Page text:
Bulletstorm is pretty far outside of my sissy wheelhouse. I mean, I listen to chamber music. Drink kombucha. Subscribe to Harper’s. I usually don’t like first-person shooters, unless they have strong role-playing elements à la Fallout; and never watch action movies of the gun-shooting, car-chasing, explosion-porn variety. I’ve tried. I played some GoldenEye 007 in college, which mostly involved getting capped by unseen assassins within moments of spawning. Around the same time, I would go see high-octane action movies with friends, feigning enthusiasm even though I’d secretly have preferred something whimsical by Hayao Miyazaki. But I love Bulletstorm, a first-person shooter than seems explicitly designed for people who usually hate first-person shooters.
To challenge film for storytelling supremacy is a holy grail for videogames, but with the exceptions of standouts like BioShock and Red Dead Redemption, the search thus far has resulted in more Monty Python slapstick than Arthurian grandeur. Gun-heavy action, with its thin characterization and adrenaline rhythm, seems like gaming’s best opportunity to challenge film on its own turf. After all, it’s patently more fun to blow something up yourself than to watch someone else do it. But too often, action movies lose their freewheeling pace when translated into an interactive medium, and your badass hero becomes a klutz.
In many of the most celebrated shooters, the emphasis on punishing difficulty turns what should be a wanton romp into a bitter slog for me. I’ve heard a lot about Gears of War’s amazing production values, but I’ve barely experienced any of them, because the game creams me on its easiest difficulty setting. It’s the same deal with Halo—every so often I’ll decide to give it another shot. But I quickly get stuck, realizing simultaneously that I don’t care that I’m stuck; and pop in something cushy like Kirby’s Epic Yarn to calm my nerves. Now, I’m not saying there’s anything wrong with punishing shooters that cater to elite fraggers—but what about those of us with shabby twitch reflexes and no specialized military training? Couldn’t there be a few shooters that let us wreak operatic carnage too?
Enter Bulletstorm, which I breezed through on “Normal” difficulty—having a blast the whole time. Unlike Gears and Halo, whose pleasures seem to derive from mastering complex maneuvers and surmounting increasingly impossible odds, the cartoonish, obliging physics of Bulletstorm are always on the player’s side. You control a dopey but stout-hearted mercenary named Grayson, whose hair makes him look like Wolverine just out of the sauna, and whose raft of abilities tilt the odds heavily in his favor. He can basically turn any horizontal surface into a waterslide, stopping only when he runs into enemies and sends them sprawling. He can also hurl them into with air with his energy leash, in super-slow motion, setting up sadistic kill shots. Environmental hazards like Venus flytraps and exposed rebar are slightly magnetized, so that just kicking an assailant in their general direction results in gore. Enemies scramble out of cover under sniper fire, and Grayson’s rifle has steerable bullets to get around obstacles. His immortal AI teammates are helpful without stealing all his kills.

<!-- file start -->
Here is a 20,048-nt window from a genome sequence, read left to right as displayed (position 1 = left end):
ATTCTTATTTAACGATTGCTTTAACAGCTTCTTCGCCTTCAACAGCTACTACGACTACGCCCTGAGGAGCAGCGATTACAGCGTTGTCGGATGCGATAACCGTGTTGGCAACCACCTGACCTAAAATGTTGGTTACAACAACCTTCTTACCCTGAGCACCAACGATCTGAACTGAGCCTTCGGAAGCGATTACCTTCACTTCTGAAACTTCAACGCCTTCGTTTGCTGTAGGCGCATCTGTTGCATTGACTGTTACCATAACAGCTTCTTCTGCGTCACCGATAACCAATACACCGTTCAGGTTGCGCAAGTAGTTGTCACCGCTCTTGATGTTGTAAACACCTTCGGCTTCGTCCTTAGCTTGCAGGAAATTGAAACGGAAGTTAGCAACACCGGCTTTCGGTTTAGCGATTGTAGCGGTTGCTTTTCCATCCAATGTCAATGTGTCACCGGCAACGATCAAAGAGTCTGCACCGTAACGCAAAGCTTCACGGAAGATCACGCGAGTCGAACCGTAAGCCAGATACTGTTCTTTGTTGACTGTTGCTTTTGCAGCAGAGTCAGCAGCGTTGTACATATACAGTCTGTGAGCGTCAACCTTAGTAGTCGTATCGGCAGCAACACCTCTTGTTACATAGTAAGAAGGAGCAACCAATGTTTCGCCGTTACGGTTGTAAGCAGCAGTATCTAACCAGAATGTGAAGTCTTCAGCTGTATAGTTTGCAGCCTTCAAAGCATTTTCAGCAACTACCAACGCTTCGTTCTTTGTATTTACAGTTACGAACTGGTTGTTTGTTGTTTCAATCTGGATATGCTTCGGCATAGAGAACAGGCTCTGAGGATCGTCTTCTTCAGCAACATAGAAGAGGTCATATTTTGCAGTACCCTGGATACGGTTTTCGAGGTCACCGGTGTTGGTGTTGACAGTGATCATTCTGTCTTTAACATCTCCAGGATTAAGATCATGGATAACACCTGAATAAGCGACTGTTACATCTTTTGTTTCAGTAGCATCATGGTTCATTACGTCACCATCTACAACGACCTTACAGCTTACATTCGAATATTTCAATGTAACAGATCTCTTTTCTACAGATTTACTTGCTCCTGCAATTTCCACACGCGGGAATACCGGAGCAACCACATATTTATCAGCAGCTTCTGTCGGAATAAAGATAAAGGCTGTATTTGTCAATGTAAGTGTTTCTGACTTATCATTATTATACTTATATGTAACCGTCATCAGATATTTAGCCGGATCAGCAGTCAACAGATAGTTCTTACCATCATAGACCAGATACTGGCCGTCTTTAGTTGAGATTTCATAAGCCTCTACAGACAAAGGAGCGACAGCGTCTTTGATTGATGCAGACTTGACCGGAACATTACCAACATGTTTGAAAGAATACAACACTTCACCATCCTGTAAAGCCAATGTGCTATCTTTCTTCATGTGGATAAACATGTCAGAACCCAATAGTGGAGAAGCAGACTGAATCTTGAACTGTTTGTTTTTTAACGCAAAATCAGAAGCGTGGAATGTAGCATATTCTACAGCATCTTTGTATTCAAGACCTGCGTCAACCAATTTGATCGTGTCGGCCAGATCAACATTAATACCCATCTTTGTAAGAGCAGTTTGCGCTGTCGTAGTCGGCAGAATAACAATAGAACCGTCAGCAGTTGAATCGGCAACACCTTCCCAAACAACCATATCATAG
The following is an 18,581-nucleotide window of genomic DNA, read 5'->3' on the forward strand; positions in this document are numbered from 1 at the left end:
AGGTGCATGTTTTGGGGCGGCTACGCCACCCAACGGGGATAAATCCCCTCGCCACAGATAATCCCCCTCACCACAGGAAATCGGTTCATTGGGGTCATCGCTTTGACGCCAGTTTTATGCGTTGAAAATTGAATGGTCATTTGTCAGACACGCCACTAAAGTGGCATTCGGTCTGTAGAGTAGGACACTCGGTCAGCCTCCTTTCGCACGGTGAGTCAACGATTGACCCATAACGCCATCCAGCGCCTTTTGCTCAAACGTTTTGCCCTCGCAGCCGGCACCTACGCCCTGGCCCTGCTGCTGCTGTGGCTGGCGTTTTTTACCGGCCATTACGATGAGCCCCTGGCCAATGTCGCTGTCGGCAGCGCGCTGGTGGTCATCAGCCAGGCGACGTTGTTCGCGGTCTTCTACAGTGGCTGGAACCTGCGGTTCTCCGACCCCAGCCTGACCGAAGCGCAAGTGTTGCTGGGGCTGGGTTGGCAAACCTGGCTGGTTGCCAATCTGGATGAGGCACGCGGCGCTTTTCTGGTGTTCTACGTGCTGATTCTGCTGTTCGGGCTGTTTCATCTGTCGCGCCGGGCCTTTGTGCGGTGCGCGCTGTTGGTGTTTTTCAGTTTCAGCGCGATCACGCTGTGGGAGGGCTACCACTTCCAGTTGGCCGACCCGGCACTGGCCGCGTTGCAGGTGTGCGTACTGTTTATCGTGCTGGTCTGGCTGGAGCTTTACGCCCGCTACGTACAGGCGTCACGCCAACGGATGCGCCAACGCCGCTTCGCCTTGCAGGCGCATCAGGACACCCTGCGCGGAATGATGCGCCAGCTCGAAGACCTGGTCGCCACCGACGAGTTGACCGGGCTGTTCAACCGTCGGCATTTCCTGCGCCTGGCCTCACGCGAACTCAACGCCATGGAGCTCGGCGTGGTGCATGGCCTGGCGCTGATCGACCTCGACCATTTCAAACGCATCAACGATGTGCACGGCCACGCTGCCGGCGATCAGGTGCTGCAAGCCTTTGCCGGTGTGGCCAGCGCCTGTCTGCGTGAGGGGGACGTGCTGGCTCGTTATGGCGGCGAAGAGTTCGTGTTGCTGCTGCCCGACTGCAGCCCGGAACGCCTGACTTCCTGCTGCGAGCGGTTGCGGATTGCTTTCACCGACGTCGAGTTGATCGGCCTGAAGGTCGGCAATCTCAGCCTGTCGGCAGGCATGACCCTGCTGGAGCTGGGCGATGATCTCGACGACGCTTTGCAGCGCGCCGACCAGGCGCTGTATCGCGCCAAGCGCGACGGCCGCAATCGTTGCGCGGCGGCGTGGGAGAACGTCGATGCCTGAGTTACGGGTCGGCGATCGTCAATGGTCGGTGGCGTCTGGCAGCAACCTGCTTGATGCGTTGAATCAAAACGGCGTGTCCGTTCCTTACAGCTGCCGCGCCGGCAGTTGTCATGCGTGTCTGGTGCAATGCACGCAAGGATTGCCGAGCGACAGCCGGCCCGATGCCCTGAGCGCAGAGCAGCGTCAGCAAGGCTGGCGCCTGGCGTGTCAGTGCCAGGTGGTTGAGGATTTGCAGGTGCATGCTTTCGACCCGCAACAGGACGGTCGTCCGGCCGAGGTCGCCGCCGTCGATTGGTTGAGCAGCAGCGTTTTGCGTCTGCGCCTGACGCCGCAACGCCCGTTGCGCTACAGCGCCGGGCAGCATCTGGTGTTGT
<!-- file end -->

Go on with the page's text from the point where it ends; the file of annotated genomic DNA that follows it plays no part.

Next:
In lieu of excessive difficulty, Bulletstorm supplies depth and replay value via an ingenious upgrade system that encourages experimentation and play. You earn skill points that can be spent on ammo and weapons by accomplishing wildly specific, humorously juvenile feats of carnage such as, and I quote, “Shoot enemy in the balls and kick or shoot his head off.” (You’re not going to see any shit like that in Harper’s.) You could just go for the quick headshot—or you could drag an enemy toward you with your leash, kick them back in the other direction, and guide a sniper bullet up the keister while they float in the air for a “Rear Entry” bonus. Because of this system, overachievers will have plenty to keep them occupied, while more casual players can simply enjoy the game’s remarkable flow and pacing.
Bulletstorm’s relative lack of difficulty is directly responsible for that ideal flow: it actually feels cinematic. While the story and rhythm of super-hard shooters get indigestibly broken up in retry loops, Bulletstorm proceeded so smoothly that I was able to follow the storyline (which, while related in a merrily profane tone, raises credibly thought-provoking questions about loyalty and moral responsibility). Then there’s the impeccable rhythm of the gameplay itself. At moments I would pause to gaze out over a stunning bay, before running into the next room to try and shoot an incendiary rocket into a mutant’s scrotum; and the beauty of these lulls was sharpened by the taut momentum of the amazing set pieces around them.
Whether you’re suddenly falling through a floor or being chased by a giant spiked wheel, Bulletstorm never feels inert. It’s both polished and vibrant, as if the world of Gears had been coated with candy. One stage is a model city that your rampage through, Godzilla-sized, as tiny cars whiz by your feet. Another is a slowly collapsing building, shifting all around you. If you enter any kind of conveyance, be it spaceship, cable car, or helicopter, it will crash. And most importantly, for all the hardships he faces, our hero is clearly enjoying himself. In the mini-city stage, a giant humanoid lizard shows up, which turns out to be a robot, which you subsequently get to control. “Goddamn,” Grayson cries, “This is even cooler than it looks!”
It is. Bulletstorm eschews tactical rigor and grim visuals in favor of a much freer and more joyous play style, coming down firmly on the side of entertainment. It’s B-movie madness with Michael Bay production values, and arguably works better than it would on the silver screen. Even the game’s sixth-grade humor lets on that we don’t have to take it too seriously: we can, refreshingly, just play.